What happens when an owner shares financials with the staff?

  • Lou Simon

    Lou Simon

 
By Lou Simon
Simon/Myers
Updated 6/22/2022 11:03 AM

Like any workplace, each of us at Simon/Myers has unique gifts and talents. The overall fabric of the agency changes with each new hire; some are great at building culture, others at planning events, and still others at coaching and mentoring.

In fact, one of the main reasons I chose my business partner is that I was sufficiently self-aware to know that I'm not as affable as he nor as quick to build new relationships.

 

However, one of the skills that I have developed is the ability to translate the implications that financial trends and data have on our business trajectory. Some of this data is generated from our analysis of the agency's performance, some is information gathered from articles and publications. I know, I know ... that particular skill doesn't make me the life of the party, but it does have its uses.

You may have heard folks say, "Do the right thing and the numbers will take care of themselves." There is truth to that bit of wisdom, but are there times when the numbers themselves can guide you down the right path? I tend to think so.

Enter the matrix

At Simon/Myers we view our financial performance in a number of ways: across three business units, two functional units, by personnel and of course, by project. Some reports we review weekly, others monthly or quarterly. We are only 25 people, so on the surface this type of analysis may seem like overkill. But the reality is that it keeps the ship on course, or ready to course-correct, in real time.

In order to spot areas for improvement fast, the entire staff needs to be engaged in the process. One of the core values at Simon/Myers is "egoless collaboration." This translates to our policy of transparency about agency and project performance, including the sharing of financial data. How can we expect our team to make smart decisions with partial information?

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For example, agencies like ours occasionally need to determine when to "invest" in a client's business and deliver more work than was originally scoped. This is a complex decision with competing forces, as it might inflate client expectations, has an opportunity cost, and reduces job profitability. But it could lead to more opportunities in the future, and deepen relationships.

Made purely based on gut instinct, decisions like these can have unintended negative consequences that won't be understood until well in the future. However, taken as a measured decision, grounded in data, it becomes a calculated risk just like any other financial decision. And since we have been steeped in the numbers, we can make judgment calls like this in real time.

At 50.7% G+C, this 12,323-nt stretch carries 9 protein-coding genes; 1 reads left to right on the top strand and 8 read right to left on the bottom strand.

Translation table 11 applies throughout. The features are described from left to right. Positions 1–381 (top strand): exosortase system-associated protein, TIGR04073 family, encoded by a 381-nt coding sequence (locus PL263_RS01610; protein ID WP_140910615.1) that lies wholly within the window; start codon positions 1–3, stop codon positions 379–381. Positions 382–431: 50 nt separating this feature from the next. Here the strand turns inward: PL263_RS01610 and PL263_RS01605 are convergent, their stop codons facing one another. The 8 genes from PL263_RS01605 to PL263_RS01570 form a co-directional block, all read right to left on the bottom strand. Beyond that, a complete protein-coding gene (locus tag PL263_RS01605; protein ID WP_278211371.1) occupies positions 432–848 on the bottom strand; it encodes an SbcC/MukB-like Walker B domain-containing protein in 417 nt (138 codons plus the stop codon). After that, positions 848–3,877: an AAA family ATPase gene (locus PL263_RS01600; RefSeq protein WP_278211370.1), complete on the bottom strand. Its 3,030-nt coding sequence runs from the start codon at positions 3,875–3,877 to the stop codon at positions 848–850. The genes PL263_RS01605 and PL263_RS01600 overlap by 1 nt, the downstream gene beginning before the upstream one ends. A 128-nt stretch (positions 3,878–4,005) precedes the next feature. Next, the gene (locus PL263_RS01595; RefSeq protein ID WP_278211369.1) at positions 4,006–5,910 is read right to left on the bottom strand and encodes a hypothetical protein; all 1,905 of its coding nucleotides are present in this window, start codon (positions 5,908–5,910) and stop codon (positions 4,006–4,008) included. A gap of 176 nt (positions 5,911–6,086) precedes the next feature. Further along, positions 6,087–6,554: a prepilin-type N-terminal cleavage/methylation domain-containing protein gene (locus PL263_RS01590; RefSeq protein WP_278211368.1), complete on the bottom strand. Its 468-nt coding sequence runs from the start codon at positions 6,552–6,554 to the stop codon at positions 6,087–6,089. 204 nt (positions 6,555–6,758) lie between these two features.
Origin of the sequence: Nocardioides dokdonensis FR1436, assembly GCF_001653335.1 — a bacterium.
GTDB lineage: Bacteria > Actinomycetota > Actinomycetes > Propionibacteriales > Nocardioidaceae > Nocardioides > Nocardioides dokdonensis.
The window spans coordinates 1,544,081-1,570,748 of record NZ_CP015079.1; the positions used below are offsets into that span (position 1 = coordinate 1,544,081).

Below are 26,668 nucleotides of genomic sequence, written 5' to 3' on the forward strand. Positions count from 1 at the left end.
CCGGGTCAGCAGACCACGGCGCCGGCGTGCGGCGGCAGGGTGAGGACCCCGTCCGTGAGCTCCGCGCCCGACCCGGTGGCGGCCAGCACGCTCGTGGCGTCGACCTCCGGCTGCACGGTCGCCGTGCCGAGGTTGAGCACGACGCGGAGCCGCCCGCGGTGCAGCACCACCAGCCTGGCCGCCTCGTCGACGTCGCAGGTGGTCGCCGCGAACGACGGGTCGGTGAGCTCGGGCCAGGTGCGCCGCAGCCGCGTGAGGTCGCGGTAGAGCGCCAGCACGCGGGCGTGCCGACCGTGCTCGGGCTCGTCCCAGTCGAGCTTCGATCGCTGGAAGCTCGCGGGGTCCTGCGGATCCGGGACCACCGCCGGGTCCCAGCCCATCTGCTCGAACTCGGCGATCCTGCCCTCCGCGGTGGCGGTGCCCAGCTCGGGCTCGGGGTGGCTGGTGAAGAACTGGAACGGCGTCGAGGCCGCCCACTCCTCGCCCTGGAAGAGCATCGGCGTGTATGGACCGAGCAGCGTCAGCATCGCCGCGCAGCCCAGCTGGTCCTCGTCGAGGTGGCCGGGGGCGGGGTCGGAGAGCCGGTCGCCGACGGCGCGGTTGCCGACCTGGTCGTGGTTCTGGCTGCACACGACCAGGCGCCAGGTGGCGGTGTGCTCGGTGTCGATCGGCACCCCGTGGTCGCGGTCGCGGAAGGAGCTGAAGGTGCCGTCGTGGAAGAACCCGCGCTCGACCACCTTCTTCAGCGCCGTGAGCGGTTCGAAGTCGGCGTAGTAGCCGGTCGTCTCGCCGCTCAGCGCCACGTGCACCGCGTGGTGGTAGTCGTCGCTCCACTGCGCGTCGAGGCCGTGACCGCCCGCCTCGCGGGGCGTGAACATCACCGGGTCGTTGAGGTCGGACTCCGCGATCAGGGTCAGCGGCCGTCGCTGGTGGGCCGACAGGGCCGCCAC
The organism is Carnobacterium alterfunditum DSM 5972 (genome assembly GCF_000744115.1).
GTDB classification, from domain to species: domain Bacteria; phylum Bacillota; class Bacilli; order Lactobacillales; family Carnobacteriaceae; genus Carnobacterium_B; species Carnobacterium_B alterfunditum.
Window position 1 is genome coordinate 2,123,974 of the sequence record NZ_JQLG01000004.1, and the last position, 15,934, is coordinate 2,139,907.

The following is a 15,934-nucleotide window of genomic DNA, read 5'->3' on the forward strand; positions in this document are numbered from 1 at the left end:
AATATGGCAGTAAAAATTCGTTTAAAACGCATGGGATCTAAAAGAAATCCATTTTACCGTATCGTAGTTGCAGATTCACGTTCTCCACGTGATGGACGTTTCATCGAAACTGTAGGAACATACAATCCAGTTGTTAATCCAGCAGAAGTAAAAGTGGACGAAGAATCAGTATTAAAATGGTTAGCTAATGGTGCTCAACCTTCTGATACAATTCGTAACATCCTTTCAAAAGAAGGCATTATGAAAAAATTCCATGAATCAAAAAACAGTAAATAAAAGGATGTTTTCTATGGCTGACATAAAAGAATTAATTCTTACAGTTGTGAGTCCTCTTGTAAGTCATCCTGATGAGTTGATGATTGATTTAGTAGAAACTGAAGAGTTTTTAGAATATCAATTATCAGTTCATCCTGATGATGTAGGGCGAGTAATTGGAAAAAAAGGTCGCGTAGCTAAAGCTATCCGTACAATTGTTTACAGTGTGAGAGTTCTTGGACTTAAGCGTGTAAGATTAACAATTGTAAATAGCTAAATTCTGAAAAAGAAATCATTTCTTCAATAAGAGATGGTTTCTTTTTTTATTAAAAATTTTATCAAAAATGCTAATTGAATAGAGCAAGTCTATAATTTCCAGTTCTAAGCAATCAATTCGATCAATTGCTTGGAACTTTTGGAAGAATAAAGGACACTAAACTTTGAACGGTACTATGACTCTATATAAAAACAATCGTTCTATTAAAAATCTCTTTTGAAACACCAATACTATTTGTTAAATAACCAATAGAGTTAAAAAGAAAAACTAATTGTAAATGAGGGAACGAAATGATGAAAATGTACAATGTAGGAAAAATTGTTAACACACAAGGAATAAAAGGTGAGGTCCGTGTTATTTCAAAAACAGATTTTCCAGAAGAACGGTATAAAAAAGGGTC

Of course, not everyone's financial literacy is the same when they join, but together we continue to develop that skill set. It is an investment we are happy to make in order to see returns a year or two down the line.

My hope is that having this new knowledge will also serve our staff throughout their career.

The impact on culture

Just as there is a direct relationship between sharing financial data and agency performance, there is an equally important impact on agency culture. I can't think of a single act that builds trust within a team more than keeping everyone informed as to where things stand financially.

                                                                                                                                                                                                                       
 

In addition to sharing agency data, we take the time to break down those numbers and talk through their implications. To gain insights on a macro level, we pay for subscriptions to The Wall Street Journal, and I frequently share articles from Fortune's CFO Daily.

This isn't just for our accounting, strategy or account teams -- it extends to our creative staff as well. The benefit to our clients is that an elevated, collective business IQ helps us understand their goals in greater depth and ties directly to our strategic approach to marketing consulting.

That's a look behind the scenes at Simon/Myers. If you are an entrepreneur and debating how much to share, let's talk. I'm curious what others' experiences have been, both from a staff and owner perspective.

• Lou Simon is the Principal of Simon/Myers, a marketing consultancy, that specializes in creating branded physical and digital experiences. With offices in Wheaton and Chicago, they work with midmarket companies to achieve their marketing goals.

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